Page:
#FUSEDesign Live: Interview with Richelle Nassos of Me4Kidz

Interview with Richelle Nassos of Me4Kidz conducted and edited by Jeremy DiPaolo, SVA Masters In Branding 2011

JD: Thanks for taking the time. What inspired you to create your products?

RN: I'm a mom, and at the time we had one child—we have three boys now—but our oldest was always afraid of first aid and the concept of the first aid kit. And I thought to myself why don't they make something in the market that's more kid-friendly? Kids get hurt. That's inevitable. The point was to figure out a way to take that fear and anxiety away for my child and for me, to keep mom and dad calm and to offer something organized, readily available and easily accessed. That's how we came up with it. The first product was the MediBag which was shaped like a doctor's bag—the initial design was red with bright, fun colors with kid-friendly items inside, so it took the fear away from the process.

JD: If there's one message that you'd like your consumers to know when they see your products on-shelf, what is it?

RN: Making first aid fun. That was our whole concept coming into it. Not that getting hurt is ever fun, but to make that process fun for kids so you could take the focus away from fear.

JD: In a recent discussion with NextBigDesign, you spoke briefly about design helping your company level the playing field, about "small" being able to take on "big." Can you elaborate on that? How critical is design to your products' success?

RN: Well, first and foremost, we wouldn't be here if wasn't for "the man upstairs" and a lot of hard work. My husband and I work extremely well. We complement each other in a million ways. All that aside, the most important things are having a good partner and leader. It's the trickle down theory—when you have a good manager in a company, everything else falls in place.

We're going on six and a half years now. We should have redesigned and repackaged a long time ago—we had done the packaging ourselves from the very beginning. Finding Flood and their unique ability to design and offer what the mass wants was just incredible. Me4Kidz resides on-shelf next to some of the biggest names in the industry: Johnson & Johnson, American Red Cross, The First Years, the largest guys in the business. We're small compared to them by a long shot.

The way the economy changed a couple years ago, the big box stores and mass retailers were cutting SKUs. We knew that we had to do something to stand out next to these big guys because it was tough competition. My husband and I realized that it was packaging. So we repackaged, and by the grace of God we found a company that was just a super, super match for us and it kept us in the game. It's grown our business substantially. So packaging is key. We're able, still, to not compromise our values: we still employ the disabled, we still use recycled plastic, we still use latex-free items. We're USA manufactured. We do all the things that matter to us that make a difference, but we're still sitting next to all the big guys. It's kind of a cool story, actually.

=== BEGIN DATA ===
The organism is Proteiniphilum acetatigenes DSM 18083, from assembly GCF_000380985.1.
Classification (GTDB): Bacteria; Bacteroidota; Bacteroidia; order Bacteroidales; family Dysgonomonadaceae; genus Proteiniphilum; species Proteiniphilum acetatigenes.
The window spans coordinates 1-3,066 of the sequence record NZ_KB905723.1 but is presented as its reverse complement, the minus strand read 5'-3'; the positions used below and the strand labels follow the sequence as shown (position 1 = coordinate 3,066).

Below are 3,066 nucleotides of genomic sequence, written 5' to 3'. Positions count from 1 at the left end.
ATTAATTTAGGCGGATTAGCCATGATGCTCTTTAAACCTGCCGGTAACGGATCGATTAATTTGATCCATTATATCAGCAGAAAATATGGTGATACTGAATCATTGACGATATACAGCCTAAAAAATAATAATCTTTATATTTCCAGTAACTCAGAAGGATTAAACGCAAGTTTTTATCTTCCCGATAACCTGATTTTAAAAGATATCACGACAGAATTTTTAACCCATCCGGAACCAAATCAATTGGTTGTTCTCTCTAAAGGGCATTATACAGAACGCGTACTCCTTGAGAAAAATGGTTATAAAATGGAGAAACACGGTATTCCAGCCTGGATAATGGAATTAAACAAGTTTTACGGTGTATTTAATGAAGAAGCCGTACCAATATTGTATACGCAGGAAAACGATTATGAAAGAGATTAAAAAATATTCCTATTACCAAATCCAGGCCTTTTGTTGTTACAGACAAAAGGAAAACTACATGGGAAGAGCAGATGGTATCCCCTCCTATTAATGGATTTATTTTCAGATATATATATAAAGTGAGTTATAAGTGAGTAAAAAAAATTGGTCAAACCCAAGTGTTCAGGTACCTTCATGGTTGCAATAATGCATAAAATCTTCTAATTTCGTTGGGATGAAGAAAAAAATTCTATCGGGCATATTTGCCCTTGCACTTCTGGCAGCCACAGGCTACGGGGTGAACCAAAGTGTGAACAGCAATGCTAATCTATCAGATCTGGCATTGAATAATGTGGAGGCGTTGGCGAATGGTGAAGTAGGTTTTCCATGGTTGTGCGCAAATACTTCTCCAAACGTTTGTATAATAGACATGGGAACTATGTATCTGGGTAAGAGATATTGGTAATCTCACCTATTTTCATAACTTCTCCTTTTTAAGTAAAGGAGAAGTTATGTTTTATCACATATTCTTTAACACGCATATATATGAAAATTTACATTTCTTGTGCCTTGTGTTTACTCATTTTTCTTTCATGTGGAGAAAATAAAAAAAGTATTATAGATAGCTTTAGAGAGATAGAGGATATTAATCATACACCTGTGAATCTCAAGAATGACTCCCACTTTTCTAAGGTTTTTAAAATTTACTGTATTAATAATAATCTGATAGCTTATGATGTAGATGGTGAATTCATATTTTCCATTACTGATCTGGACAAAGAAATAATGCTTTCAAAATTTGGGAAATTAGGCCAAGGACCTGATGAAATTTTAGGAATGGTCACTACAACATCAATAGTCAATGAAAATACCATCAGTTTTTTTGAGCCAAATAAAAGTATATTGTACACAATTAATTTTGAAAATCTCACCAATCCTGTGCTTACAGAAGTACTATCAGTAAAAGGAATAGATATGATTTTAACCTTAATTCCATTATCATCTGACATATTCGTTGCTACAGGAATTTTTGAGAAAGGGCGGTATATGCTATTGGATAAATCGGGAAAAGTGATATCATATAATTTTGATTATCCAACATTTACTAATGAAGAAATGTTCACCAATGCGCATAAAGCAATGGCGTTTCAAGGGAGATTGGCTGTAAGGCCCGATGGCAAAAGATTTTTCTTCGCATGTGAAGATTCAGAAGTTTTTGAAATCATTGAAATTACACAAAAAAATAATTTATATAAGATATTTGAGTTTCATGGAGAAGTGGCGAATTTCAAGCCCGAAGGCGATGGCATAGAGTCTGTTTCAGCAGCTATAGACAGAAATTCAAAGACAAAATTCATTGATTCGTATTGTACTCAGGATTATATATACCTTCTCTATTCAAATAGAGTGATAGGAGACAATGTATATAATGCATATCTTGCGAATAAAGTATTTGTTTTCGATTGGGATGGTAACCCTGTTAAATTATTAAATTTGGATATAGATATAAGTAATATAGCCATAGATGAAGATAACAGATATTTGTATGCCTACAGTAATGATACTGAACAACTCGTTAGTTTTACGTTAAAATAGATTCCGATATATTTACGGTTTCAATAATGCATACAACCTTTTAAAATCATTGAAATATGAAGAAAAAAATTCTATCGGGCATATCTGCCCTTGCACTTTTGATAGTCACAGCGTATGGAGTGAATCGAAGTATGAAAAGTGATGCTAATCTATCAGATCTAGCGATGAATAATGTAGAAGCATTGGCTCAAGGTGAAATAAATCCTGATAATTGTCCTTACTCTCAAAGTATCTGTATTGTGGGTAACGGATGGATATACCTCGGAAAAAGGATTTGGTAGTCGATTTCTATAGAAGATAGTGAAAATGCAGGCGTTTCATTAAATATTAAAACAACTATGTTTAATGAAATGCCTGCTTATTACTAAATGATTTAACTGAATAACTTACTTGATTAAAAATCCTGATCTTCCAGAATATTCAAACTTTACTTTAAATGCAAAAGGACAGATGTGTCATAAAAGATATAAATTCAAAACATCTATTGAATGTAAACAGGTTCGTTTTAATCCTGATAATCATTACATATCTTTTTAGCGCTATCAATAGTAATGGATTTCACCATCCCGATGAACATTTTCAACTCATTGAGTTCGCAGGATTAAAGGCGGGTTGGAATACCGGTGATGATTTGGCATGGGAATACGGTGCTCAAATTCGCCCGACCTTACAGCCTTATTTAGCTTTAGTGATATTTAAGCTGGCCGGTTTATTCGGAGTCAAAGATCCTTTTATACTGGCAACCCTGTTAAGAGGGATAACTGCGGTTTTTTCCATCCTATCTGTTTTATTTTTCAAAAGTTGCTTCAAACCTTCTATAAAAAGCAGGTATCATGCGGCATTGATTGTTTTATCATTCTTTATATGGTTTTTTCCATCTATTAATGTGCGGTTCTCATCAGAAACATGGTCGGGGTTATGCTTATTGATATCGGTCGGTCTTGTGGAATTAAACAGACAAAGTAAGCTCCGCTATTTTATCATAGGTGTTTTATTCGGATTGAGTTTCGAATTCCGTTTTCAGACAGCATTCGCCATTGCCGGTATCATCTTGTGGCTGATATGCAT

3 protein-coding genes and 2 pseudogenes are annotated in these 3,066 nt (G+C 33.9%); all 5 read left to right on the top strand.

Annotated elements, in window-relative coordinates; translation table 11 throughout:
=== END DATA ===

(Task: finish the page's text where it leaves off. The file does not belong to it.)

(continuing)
JD: Social media has also turned these ideas of big and small on their heads. How do you use this to your advantage?

RN: I definitely could do a lot more on Facebook and Twitter. We just don't have the manpower. My husband and I manage 10 countries now and over 4,000 stores and we have three young boys that we raise who are extremely active. We're both volunteering and coaching and at church and doing homework and running a business. That being said, we're limited in terms of how many arms and how many hours there are in a day. We focus on making sure everything gets out on time and that we're managing the company in all the other ways.

In regards to blogs and all the things that moms talk about on the internet, we're very active on that. You can go onto our website and see what's been done and said about us and it's just phenomenal. We're humbled beyond words. We've been on the Today Show, Rachael Ray and Good Morning America and we we've worked with the Oprah Winfrey Foundation. They've been so incredibly supportive. So if you refer to social media that way, that's just done mountains for us. It's humbling.

JD: Me4Kidz is a "family owned and operated business." You are a wife and mother of three "little bees." Do you feel that keeping your family in focus when telling your brand story lends your products more authenticity than some of your competitors?

RN: Oh, absolutely. People listen to our story. There's a million stories out there, there's a million products. Not only do we offer a unique concept, but our story is very heartfelt. For us, it's about making a difference. I think a lot of people brand their product to get it out there and say, "we're giving back" but how many are really giving back? Peter and I could make a lot more money if we were making our stuff overseas and not doing what we're doing. We're being rewarded, I truly believe, because of our journey to be different and to give back. When you do the right things in life, you're rewarded. Maybe not when you think it's your time, but it definitely comes around. I'm passionate about it. It's my story. They're my babies. It's my product. It's our invention. Yeah. That absolutely lends credence to it. Absolutely.

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